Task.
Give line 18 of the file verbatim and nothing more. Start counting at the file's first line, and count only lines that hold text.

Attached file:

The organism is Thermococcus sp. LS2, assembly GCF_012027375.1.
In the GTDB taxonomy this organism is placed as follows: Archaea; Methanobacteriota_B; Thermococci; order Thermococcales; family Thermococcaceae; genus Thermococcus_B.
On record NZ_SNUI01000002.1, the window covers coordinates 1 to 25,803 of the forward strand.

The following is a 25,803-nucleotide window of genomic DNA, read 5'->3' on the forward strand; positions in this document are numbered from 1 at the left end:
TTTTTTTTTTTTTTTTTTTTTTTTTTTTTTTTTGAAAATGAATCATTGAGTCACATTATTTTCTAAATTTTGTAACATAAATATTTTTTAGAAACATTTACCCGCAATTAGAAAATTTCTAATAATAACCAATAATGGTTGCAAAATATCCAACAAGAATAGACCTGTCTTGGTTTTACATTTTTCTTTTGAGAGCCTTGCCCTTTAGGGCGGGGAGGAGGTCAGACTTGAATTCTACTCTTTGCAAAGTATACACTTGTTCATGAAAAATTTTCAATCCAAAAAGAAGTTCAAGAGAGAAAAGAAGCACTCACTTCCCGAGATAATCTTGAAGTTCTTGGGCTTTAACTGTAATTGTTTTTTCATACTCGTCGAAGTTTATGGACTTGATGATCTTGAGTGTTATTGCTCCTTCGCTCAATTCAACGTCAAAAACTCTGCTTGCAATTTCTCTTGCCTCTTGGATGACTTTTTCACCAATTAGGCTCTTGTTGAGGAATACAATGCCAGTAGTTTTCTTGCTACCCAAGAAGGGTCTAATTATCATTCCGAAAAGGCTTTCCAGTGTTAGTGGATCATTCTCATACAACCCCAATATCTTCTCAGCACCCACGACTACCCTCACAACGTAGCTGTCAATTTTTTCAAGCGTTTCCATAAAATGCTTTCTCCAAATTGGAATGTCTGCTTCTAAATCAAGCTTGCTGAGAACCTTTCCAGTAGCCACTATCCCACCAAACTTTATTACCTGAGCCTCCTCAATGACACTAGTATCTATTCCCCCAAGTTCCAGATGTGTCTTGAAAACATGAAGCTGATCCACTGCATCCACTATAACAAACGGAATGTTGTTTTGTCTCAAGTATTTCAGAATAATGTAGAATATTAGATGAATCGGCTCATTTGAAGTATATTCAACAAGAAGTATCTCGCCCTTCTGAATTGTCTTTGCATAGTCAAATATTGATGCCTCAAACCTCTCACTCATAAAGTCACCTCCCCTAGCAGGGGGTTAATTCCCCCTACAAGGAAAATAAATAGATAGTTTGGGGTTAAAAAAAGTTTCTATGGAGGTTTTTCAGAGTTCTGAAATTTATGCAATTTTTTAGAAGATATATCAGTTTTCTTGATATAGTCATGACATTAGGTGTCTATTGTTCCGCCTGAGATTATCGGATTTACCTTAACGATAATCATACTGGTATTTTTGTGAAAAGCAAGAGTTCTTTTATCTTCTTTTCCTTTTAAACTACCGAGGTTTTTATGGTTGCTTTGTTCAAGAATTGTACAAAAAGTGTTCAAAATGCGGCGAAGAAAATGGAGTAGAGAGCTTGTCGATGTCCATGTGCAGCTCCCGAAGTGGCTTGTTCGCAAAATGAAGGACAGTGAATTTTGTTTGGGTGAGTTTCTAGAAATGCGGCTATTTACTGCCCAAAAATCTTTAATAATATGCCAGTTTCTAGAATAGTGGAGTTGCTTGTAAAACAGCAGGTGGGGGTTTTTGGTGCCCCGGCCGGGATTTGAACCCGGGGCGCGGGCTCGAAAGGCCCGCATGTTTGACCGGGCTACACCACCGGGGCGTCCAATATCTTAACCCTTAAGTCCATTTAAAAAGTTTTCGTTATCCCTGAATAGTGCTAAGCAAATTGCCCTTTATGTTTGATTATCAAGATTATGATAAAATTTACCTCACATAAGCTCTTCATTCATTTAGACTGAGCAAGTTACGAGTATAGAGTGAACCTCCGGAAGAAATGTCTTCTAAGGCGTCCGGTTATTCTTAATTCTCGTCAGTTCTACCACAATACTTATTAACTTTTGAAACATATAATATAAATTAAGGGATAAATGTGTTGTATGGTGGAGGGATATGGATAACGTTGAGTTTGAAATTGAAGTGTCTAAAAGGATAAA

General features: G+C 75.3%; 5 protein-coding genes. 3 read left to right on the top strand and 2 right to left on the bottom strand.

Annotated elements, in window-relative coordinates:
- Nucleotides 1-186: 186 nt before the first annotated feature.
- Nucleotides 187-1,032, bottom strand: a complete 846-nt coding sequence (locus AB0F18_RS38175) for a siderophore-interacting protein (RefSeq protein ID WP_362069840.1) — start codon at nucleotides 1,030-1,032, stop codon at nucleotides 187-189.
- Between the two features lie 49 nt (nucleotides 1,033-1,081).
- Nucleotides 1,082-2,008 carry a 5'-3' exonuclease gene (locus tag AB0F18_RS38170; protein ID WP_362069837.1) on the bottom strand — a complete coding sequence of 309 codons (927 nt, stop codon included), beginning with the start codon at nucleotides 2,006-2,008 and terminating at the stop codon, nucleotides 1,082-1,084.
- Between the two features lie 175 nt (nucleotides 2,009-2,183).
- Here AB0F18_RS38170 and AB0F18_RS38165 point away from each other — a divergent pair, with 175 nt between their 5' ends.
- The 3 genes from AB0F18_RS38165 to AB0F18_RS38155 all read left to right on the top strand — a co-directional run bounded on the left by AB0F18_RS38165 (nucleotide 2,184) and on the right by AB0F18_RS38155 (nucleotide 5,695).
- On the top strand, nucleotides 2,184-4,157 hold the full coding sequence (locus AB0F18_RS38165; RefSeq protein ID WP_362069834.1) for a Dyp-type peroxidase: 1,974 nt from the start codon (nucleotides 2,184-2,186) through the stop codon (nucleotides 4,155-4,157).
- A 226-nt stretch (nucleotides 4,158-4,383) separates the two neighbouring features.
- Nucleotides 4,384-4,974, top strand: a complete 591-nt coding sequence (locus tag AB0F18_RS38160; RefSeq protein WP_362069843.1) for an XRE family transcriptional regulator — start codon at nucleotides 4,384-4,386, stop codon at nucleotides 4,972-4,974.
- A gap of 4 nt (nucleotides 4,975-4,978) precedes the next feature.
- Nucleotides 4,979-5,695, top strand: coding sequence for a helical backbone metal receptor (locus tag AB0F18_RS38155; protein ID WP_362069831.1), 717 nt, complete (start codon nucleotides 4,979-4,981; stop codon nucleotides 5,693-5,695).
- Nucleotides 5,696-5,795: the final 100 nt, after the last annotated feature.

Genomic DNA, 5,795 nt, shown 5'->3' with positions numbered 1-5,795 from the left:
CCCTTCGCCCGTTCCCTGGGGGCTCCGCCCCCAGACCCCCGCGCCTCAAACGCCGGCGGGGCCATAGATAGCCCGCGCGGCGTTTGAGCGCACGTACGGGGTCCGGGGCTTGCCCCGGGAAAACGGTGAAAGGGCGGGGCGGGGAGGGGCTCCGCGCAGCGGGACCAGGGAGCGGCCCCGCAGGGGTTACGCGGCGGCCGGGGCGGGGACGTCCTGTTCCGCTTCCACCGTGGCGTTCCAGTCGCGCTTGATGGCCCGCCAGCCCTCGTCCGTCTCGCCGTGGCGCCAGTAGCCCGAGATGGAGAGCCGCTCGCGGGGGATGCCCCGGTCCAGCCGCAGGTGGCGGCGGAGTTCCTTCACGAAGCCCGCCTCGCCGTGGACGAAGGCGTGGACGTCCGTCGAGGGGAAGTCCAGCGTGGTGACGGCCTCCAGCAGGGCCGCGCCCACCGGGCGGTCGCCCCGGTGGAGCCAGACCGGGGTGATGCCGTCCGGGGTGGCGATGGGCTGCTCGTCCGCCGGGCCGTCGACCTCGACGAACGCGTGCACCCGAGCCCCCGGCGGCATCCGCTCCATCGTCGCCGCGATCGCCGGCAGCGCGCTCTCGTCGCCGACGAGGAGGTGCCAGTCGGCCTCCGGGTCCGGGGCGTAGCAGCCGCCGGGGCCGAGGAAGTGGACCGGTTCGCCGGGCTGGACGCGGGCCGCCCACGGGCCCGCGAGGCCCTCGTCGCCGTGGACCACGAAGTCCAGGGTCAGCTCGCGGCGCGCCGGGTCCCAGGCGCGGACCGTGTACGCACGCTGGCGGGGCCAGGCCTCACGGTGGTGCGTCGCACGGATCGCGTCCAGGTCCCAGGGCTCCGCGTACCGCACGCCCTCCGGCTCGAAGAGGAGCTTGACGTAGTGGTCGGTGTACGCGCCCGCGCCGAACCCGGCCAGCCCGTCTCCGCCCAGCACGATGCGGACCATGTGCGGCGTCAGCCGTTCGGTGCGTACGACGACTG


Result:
- A gap of 4 nt (nucleotides 4,975-4,978) precedes the next feature.